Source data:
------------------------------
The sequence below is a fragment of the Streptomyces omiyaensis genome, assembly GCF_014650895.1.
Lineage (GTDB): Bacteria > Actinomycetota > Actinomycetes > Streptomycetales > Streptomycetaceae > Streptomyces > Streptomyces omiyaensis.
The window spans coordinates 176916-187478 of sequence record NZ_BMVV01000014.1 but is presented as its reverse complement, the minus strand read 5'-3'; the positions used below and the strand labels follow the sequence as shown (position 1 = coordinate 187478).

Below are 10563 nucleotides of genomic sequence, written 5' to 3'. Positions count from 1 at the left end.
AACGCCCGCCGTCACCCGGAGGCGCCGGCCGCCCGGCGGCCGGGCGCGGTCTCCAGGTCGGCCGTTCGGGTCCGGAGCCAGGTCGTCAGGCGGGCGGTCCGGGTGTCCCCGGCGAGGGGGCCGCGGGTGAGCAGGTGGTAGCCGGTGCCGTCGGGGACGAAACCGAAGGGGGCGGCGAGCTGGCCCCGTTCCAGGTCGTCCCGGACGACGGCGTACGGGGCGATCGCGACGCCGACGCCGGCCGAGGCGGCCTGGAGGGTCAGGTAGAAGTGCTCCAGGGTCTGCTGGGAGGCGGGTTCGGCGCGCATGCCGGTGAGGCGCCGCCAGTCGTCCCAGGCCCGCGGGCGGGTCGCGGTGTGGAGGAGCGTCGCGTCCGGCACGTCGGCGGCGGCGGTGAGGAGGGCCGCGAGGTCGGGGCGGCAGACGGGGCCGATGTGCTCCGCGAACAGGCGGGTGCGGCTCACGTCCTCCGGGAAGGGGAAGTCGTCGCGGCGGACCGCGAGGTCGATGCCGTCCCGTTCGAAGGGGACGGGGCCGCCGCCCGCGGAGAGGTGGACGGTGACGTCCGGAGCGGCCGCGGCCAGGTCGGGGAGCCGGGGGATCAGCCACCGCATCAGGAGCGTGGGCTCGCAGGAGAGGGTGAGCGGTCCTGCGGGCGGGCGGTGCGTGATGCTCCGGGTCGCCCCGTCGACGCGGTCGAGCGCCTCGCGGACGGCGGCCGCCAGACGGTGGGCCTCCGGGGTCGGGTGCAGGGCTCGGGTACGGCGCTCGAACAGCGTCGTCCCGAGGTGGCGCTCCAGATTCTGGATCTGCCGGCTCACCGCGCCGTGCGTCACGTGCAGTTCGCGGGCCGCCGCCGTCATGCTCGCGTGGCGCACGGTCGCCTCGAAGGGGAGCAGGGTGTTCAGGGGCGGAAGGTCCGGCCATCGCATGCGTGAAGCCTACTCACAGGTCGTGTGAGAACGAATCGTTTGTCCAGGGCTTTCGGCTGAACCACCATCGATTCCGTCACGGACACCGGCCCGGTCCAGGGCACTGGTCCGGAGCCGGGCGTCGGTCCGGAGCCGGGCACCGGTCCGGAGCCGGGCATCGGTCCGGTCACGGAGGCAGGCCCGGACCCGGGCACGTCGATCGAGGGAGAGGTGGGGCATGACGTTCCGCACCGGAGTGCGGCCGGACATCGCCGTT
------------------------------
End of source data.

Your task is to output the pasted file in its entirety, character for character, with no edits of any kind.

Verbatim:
The sequence below is a fragment of the Streptomyces omiyaensis genome, assembly GCF_014650895.1.
Lineage (GTDB): Bacteria > Actinomycetota > Actinomycetes > Streptomycetales > Streptomycetaceae > Streptomyces > Streptomyces omiyaensis.
The window spans coordinates 176916-187478 of sequence record NZ_BMVV01000014.1 but is presented as its reverse complement, the minus strand read 5'-3'; the positions used below and the strand labels follow the sequence as shown (position 1 = coordinate 187478).

Below are 10563 nucleotides of genomic sequence, written 5' to 3'. Positions count from 1 at the left end.
AACGCCCGCCGTCACCCGGAGGCGCCGGCCGCCCGGCGGCCGGGCGCGGTCTCCAGGTCGGCCGTTCGGGTCCGGAGCCAGGTCGTCAGGCGGGCGGTCCGGGTGTCCCCGGCGAGGGGGCCGCGGGTGAGCAGGTGGTAGCCGGTGCCGTCGGGGACGAAACCGAAGGGGGCGGCGAGCTGGCCCCGTTCCAGGTCGTCCCGGACGACGGCGTACGGGGCGATCGCGACGCCGACGCCGGCCGAGGCGGCCTGGAGGGTCAGGTAGAAGTGCTCCAGGGTCTGCTGGGAGGCGGGTTCGGCGCGCATGCCGGTGAGGCGCCGCCAGTCGTCCCAGGCCCGCGGGCGGGTCGCGGTGTGGAGGAGCGTCGCGTCCGGCACGTCGGCGGCGGCGGTGAGGAGGGCCGCGAGGTCGGGGCGGCAGACGGGGCCGATGTGCTCCGCGAACAGGCGGGTGCGGCTCACGTCCTCCGGGAAGGGGAAGTCGTCGCGGCGGACCGCGAGGTCGATGCCGTCCCGTTCGAAGGGGACGGGGCCGCCGCCCGCGGAGAGGTGGACGGTGACGTCCGGAGCGGCCGCGGCCAGGTCGGGGAGCCGGGGGATCAGCCACCGCATCAGGAGCGTGGGCTCGCAGGAGAGGGTGAGCGGTCCTGCGGGCGGGCGGTGCGTGATGCTCCGGGTCGCCCCGTCGACGCGGTCGAGCGCCTCGCGGACGGCGGCCGCCAGACGGTGGGCCTCCGGGGTCGGGTGCAGGGCTCGGGTACGGCGCTCGAACAGCGTCGTCCCGAGGTGGCGCTCCAGATTCTGGATCTGCCGGCTCACCGCGCCGTGCGTCACGTGCAGTTCGCGGGCCGCCGCCGTCATGCTCGCGTGGCGCACGGTCGCCTCGAAGGGGAGCAGGGTGTTCAGGGGCGGAAGGTCCGGCCATCGCATGCGTGAAGCCTACTCACAGGTCGTGTGAGAACGAATCGTTTGTCCAGGGCTTTCGGCTGAACCACCATCGATTCCGTCACGGACACCGGCCCGGTCCAGGGCACTGGTCCGGAGCCGGGCGTCGGTCCGGAGCCGGGCACCGGTCCGGAGCCGGGCATCGGTCCGGTCACGGAGGCAGGCCCGGACCCGGGCACGTCGATCGAGGGAGAGGTGGGGCATGACGTTCCGCACCGGAGTGCGGCCGGACATCGCCGTT